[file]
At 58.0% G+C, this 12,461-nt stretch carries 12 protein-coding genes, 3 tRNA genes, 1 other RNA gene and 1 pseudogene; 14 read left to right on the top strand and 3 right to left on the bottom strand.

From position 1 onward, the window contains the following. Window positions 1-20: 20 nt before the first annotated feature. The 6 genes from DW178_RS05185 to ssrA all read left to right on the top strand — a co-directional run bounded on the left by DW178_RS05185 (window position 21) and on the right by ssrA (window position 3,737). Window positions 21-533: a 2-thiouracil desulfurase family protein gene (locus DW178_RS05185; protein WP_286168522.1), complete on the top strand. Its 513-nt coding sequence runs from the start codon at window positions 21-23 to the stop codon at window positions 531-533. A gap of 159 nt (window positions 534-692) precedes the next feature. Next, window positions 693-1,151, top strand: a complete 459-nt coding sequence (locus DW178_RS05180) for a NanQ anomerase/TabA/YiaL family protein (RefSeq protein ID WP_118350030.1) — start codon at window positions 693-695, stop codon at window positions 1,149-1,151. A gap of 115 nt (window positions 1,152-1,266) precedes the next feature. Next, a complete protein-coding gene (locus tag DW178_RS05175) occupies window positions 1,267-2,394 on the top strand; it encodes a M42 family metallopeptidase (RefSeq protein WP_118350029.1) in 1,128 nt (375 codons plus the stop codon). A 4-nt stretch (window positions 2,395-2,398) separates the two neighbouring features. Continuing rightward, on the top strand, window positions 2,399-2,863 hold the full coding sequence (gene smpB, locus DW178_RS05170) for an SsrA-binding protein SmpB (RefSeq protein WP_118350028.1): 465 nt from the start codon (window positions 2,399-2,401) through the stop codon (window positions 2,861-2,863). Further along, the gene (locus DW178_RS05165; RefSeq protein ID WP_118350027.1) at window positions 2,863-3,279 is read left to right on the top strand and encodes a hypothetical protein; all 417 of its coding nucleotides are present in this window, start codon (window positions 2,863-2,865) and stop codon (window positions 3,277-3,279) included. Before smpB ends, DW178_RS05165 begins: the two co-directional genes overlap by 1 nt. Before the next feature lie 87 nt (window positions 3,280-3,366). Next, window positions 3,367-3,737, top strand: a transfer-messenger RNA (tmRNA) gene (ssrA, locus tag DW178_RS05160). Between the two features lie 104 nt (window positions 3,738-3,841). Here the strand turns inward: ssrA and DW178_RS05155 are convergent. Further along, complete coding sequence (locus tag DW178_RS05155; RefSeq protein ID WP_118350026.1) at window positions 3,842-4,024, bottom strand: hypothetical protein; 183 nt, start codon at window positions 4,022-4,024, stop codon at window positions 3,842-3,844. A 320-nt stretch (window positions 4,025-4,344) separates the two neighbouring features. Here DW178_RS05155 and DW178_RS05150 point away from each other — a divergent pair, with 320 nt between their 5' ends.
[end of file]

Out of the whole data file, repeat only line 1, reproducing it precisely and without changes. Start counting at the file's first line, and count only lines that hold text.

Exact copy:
At 58.0% G+C, this 12,461-nt stretch carries 12 protein-coding genes, 3 tRNA genes, 1 other RNA gene and 1 pseudogene; 14 read left to right on the top strand and 3 right to left on the bottom strand.